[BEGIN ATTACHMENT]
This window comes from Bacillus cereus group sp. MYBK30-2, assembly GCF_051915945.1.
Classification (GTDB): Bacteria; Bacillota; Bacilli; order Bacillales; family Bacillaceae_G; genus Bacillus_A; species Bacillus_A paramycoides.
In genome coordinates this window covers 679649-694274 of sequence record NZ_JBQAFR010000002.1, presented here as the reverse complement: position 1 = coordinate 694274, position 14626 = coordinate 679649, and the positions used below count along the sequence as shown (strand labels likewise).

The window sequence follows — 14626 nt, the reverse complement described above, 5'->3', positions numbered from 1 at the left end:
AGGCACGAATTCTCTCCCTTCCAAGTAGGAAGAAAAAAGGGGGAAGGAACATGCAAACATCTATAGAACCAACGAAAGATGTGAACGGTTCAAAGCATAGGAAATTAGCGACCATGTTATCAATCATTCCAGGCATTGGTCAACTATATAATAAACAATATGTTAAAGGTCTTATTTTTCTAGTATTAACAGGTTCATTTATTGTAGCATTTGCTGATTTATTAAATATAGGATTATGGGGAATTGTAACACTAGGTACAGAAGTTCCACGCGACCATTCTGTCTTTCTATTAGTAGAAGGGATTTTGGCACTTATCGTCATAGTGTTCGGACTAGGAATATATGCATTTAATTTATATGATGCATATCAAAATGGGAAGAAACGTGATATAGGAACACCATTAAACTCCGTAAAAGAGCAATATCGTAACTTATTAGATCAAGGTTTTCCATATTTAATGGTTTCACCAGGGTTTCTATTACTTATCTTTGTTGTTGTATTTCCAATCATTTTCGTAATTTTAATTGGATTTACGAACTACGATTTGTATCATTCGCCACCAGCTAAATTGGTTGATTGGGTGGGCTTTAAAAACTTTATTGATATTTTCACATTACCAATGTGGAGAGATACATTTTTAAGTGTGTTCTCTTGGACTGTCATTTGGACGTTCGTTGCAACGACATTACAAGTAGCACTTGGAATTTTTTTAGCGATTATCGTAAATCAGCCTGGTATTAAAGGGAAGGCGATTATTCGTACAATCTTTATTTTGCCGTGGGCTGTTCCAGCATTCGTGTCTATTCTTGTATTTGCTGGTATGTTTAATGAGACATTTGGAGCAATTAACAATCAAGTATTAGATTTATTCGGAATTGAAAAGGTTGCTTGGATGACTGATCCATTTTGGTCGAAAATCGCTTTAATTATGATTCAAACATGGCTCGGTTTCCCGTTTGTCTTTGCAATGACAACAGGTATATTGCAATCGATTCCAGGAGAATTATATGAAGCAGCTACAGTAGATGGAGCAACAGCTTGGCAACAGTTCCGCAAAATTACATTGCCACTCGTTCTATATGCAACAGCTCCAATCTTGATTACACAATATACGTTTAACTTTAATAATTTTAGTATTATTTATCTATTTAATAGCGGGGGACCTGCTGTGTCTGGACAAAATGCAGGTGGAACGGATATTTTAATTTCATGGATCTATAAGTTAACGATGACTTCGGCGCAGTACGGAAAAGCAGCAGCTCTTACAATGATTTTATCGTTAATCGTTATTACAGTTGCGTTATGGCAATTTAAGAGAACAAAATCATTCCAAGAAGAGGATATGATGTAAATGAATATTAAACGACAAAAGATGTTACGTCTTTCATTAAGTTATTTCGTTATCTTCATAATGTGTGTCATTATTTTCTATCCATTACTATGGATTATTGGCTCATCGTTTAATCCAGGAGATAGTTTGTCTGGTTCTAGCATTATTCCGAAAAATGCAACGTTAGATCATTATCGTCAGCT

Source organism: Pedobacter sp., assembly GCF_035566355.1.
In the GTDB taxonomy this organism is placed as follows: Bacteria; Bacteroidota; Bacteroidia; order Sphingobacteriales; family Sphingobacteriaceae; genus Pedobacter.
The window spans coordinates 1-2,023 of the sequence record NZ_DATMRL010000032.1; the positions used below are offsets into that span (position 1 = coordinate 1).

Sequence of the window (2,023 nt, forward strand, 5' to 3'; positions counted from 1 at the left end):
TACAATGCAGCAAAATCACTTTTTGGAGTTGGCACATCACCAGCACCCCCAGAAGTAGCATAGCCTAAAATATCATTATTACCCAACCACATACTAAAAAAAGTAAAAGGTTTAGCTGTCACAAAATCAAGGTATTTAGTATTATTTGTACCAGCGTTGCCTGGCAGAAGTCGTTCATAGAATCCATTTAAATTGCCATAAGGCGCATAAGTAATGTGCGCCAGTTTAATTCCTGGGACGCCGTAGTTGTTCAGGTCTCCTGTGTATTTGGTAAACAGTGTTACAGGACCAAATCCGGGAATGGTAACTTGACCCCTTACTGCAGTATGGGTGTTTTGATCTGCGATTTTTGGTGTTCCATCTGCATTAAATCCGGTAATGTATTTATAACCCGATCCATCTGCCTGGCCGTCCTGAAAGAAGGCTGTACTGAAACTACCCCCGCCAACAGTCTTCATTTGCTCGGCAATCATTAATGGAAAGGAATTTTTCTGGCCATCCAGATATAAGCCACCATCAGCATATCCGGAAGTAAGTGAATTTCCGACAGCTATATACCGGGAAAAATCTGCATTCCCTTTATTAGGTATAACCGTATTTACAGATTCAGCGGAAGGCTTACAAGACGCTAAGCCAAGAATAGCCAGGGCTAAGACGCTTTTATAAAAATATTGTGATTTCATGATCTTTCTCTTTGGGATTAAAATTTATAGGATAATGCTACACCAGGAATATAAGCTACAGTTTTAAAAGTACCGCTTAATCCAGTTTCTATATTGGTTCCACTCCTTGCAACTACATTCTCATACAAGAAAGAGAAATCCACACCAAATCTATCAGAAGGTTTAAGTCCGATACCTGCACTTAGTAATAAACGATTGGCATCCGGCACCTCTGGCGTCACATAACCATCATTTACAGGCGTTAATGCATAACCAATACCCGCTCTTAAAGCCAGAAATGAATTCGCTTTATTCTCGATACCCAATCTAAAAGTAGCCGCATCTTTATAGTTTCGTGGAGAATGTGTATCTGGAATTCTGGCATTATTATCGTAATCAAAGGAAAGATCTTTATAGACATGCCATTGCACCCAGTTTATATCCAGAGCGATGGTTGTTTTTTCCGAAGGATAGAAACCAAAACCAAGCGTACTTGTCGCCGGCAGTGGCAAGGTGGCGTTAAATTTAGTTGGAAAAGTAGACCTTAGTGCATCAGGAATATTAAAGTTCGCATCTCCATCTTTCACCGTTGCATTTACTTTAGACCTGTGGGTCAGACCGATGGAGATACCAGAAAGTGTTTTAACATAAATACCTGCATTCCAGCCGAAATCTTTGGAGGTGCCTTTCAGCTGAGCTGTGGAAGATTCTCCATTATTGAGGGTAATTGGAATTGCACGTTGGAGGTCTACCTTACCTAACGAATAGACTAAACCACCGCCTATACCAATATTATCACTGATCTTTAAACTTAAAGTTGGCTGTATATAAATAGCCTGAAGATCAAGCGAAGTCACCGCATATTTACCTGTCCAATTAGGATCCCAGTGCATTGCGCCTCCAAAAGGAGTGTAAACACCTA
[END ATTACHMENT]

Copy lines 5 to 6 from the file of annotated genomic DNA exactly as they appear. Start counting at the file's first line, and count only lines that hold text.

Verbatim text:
AGGCACGAATTCTCTCCCTTCCAAGTAGGAAGAAAAAAGGGGGAAGGAACATGCAAACATCTATAGAACCAACGAAAGATGTGAACGGTTCAAAGCATAGGAAATTAGCGACCATGTTATCAATCATTCCAGGCATTGGTCAACTATATAATAAACAATATGTTAAAGGTCTTATTTTTCTAGTATTAACAGGTTCATTTATTGTAGCATTTGCTGATTTATTAAATATAGGATTATGGGGAATTGTAACACTAGGTACAGAAGTTCCACGCGACCATTCTGTCTTTCTATTAGTAGAAGGGATTTTGGCACTTATCGTCATAGTGTTCGGACTAGGAATATATGCATTTAATTTATATGATGCATATCAAAATGGGAAGAAACGTGATATAGGAACACCATTAAACTCCGTAAAAGAGCAATATCGTAACTTATTAGATCAAGGTTTTCCATATTTAATGGTTTCACCAGGGTTTCTATTACTTATCTTTGTTGTTGTATTTCCAATCATTTTCGTAATTTTAATTGGATTTACGAACTACGATTTGTATCATTCGCCACCAGCTAAATTGGTTGATTGGGTGGGCTTTAAAAACTTTATTGATATTTTCACATTACCAATGTGGAGAGATACATTTTTAAGTGTGTTCTCTTGGACTGTCATTTGGACGTTCGTTGCAACGACATTACAAGTAGCACTTGGAATTTTTTTAGCGATTATCGTAAATCAGCCTGGTATTAAAGGGAAGGCGATTATTCGTACAATCTTTATTTTGCCGTGGGCTGTTCCAGCATTCGTGTCTATTCTTGTATTTGCTGGTATGTTTAATGAGACATTTGGAGCAATTAACAATCAAGTATTAGATTTATTCGGAATTGAAAAGGTTGCTTGGATGACTGATCCATTTTGGTCGAAAATCGCTTTAATTATGATTCAAACATGGCTCGGTTTCCCGTTTGTCTTTGCAATGACAACAGGTATATTGCAATCGATTCCAGGAGAATTATATGAAGCAGCTACAGTAGATGGAGCAACAGCTTGGCAACAGTTCCGCAAAATTACATTGCCACTCGTTCTATATGCAACAGCTCCAATCTTGATTACACAATATACGTTTAACTTTAATAATTTTAGTATTATTTATCTATTTAATAGCGGGGGACCTGCTGTGTCTGGACAAAATGCAGGTGGAACGGATATTTTAATTTCATGGATCTATAAGTTAACGATGACTTCGGCGCAGTACGGAAAAGCAGCAGCTCTTACAATGATTTTATCGTTAATCGTTATTACAGTTGCGTTATGGCAATTTAAGAGAACAAAATCATTCCAAGAAGAGGATATGATGTAAATGAATATTAAACGACAAAAGATGTTACGTCTTTCATTAAGTTATTTCGTTATCTTCATAATGTGTGTCATTATTTTCTATCCATTACTATGGATTATTGGCTCATCGTTTAATCCAGGAGATAGTTTGTCTGGTTCTAGCATTATTCCGAAAAATGCAACGTTAGATCATTATCGTCAGCT

Source organism: Pedobacter sp., assembly GCF_035566355.1.